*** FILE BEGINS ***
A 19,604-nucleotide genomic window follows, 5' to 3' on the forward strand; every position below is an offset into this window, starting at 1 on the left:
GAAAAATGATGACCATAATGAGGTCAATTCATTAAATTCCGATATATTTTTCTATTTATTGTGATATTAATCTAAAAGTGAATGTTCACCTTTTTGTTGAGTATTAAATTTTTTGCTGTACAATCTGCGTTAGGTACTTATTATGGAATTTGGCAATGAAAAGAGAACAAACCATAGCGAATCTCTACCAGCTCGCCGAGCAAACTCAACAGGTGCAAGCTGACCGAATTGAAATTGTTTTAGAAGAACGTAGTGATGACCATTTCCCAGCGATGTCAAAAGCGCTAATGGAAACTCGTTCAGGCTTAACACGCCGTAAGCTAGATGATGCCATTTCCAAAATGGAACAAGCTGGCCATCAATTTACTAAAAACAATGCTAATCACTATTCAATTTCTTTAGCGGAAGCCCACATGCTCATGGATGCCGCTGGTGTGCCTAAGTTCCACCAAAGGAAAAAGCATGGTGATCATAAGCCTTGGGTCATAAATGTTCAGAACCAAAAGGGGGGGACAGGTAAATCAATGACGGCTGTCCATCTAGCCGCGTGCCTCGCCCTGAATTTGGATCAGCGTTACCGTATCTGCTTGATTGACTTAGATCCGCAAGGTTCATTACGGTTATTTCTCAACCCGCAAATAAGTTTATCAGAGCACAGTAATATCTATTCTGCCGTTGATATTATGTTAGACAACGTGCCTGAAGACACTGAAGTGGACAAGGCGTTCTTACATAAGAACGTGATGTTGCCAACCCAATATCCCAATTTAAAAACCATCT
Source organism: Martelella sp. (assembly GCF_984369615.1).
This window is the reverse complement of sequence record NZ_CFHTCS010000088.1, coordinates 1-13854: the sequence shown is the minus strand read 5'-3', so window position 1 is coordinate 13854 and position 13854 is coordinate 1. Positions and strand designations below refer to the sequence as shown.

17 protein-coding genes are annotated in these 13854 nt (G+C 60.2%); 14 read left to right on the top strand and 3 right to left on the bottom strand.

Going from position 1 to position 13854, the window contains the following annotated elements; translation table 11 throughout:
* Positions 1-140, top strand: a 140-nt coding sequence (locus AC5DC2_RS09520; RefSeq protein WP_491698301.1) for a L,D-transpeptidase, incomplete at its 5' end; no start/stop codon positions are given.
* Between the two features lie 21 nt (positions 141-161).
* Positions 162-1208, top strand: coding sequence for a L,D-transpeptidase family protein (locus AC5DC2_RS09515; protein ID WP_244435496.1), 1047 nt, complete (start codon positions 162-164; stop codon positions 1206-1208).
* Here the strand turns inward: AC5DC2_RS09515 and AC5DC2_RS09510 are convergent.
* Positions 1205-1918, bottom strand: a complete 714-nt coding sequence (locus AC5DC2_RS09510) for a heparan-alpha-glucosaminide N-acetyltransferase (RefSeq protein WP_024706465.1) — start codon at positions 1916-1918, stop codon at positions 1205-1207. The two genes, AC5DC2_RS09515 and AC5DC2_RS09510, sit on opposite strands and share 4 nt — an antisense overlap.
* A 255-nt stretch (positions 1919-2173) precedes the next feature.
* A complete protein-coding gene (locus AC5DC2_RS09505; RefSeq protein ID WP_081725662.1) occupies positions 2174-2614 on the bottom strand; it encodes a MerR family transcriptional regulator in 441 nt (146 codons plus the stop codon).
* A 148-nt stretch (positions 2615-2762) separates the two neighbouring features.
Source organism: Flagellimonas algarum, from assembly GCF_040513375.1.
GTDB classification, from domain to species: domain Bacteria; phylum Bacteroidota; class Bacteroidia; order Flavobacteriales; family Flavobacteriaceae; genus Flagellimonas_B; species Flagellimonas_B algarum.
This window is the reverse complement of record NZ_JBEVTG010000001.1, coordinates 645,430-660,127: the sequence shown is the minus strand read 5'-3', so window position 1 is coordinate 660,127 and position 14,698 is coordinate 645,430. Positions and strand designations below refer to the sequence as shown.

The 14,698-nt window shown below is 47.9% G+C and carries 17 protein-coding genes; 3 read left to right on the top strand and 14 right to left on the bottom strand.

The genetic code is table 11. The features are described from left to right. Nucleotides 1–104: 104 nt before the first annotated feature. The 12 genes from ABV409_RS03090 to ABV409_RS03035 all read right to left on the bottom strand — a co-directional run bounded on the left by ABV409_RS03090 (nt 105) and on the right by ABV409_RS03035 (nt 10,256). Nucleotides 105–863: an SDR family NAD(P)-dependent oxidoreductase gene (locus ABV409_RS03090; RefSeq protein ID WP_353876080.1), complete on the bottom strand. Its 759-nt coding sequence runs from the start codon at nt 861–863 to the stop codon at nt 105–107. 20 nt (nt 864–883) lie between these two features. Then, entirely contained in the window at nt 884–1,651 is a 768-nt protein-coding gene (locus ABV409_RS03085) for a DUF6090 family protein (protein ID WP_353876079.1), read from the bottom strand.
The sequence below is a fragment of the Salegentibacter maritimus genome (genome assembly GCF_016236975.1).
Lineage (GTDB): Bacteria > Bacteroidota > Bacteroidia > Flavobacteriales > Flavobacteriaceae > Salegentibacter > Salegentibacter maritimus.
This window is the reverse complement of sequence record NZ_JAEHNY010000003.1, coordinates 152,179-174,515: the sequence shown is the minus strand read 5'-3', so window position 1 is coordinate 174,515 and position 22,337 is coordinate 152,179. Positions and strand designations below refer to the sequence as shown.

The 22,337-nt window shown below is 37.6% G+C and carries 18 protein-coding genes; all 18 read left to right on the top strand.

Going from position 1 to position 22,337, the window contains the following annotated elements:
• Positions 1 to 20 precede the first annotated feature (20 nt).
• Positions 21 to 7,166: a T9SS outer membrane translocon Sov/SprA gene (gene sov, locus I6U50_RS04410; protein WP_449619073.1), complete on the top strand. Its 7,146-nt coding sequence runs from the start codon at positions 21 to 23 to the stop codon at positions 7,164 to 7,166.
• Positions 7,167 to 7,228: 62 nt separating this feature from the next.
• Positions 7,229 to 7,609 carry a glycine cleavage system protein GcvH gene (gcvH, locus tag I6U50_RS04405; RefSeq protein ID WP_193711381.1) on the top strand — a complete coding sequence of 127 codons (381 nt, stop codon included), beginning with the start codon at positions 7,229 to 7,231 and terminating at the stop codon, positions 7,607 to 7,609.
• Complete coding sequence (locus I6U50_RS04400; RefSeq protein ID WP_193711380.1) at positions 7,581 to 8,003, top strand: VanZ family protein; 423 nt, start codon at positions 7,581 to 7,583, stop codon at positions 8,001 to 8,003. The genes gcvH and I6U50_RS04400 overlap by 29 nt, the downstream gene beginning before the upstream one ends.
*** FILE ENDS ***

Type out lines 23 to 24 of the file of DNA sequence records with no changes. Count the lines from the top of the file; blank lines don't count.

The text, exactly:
The 22,337-nt window shown below is 37.6% G+C and carries 18 protein-coding genes; all 18 read left to right on the top strand.

Going from position 1 to position 22,337, the window contains the following annotated elements: